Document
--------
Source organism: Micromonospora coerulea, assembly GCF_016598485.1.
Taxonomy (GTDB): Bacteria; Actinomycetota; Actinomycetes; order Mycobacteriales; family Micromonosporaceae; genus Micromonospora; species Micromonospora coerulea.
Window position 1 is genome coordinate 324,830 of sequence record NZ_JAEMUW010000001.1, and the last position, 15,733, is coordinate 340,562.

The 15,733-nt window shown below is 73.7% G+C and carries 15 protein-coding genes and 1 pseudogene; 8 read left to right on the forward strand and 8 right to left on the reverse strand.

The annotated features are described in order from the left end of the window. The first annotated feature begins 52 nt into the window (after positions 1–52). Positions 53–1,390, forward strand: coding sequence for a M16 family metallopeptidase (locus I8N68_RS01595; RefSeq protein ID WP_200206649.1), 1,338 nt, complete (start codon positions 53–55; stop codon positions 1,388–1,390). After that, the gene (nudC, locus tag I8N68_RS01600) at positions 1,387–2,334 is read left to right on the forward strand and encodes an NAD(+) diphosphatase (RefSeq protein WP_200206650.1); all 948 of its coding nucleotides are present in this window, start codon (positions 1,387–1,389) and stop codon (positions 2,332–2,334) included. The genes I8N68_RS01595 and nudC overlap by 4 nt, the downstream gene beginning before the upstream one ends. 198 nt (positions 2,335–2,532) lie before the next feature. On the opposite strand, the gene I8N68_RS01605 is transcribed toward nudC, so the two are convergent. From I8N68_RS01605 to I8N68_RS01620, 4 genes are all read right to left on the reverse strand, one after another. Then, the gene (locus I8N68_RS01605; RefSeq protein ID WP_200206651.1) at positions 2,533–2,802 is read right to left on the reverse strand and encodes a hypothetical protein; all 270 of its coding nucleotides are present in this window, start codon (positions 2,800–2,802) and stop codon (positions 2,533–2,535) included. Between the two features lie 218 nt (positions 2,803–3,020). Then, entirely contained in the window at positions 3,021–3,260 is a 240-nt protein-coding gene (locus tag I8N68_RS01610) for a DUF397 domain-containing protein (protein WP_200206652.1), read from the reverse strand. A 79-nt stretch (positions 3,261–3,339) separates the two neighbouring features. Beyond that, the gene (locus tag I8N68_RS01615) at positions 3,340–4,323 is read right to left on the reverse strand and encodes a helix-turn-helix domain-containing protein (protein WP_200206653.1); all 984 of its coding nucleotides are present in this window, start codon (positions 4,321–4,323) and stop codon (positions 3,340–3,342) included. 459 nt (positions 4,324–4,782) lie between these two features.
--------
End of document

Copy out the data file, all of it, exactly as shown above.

Source organism: Micromonospora coerulea, assembly GCF_016598485.1.
Taxonomy (GTDB): Bacteria; Actinomycetota; Actinomycetes; order Mycobacteriales; family Micromonosporaceae; genus Micromonospora; species Micromonospora coerulea.
Window position 1 is genome coordinate 324,830 of sequence record NZ_JAEMUW010000001.1, and the last position, 15,733, is coordinate 340,562.

The 15,733-nt window shown below is 73.7% G+C and carries 15 protein-coding genes and 1 pseudogene; 8 read left to right on the forward strand and 8 right to left on the reverse strand.

The annotated features are described in order from the left end of the window. The first annotated feature begins 52 nt into the window (after positions 1–52). Positions 53–1,390, forward strand: coding sequence for a M16 family metallopeptidase (locus I8N68_RS01595; RefSeq protein ID WP_200206649.1), 1,338 nt, complete (start codon positions 53–55; stop codon positions 1,388–1,390). After that, the gene (nudC, locus tag I8N68_RS01600) at positions 1,387–2,334 is read left to right on the forward strand and encodes an NAD(+) diphosphatase (RefSeq protein WP_200206650.1); all 948 of its coding nucleotides are present in this window, start codon (positions 1,387–1,389) and stop codon (positions 2,332–2,334) included. The genes I8N68_RS01595 and nudC overlap by 4 nt, the downstream gene beginning before the upstream one ends. 198 nt (positions 2,335–2,532) lie before the next feature. On the opposite strand, the gene I8N68_RS01605 is transcribed toward nudC, so the two are convergent. From I8N68_RS01605 to I8N68_RS01620, 4 genes are all read right to left on the reverse strand, one after another. Then, the gene (locus I8N68_RS01605; RefSeq protein ID WP_200206651.1) at positions 2,533–2,802 is read right to left on the reverse strand and encodes a hypothetical protein; all 270 of its coding nucleotides are present in this window, start codon (positions 2,800–2,802) and stop codon (positions 2,533–2,535) included. Between the two features lie 218 nt (positions 2,803–3,020). Then, entirely contained in the window at positions 3,021–3,260 is a 240-nt protein-coding gene (locus tag I8N68_RS01610) for a DUF397 domain-containing protein (protein WP_200206652.1), read from the reverse strand. A 79-nt stretch (positions 3,261–3,339) separates the two neighbouring features. Beyond that, the gene (locus tag I8N68_RS01615) at positions 3,340–4,323 is read right to left on the reverse strand and encodes a helix-turn-helix domain-containing protein (protein WP_200206653.1); all 984 of its coding nucleotides are present in this window, start codon (positions 4,321–4,323) and stop codon (positions 3,340–3,342) included. 459 nt (positions 4,324–4,782) lie between these two features.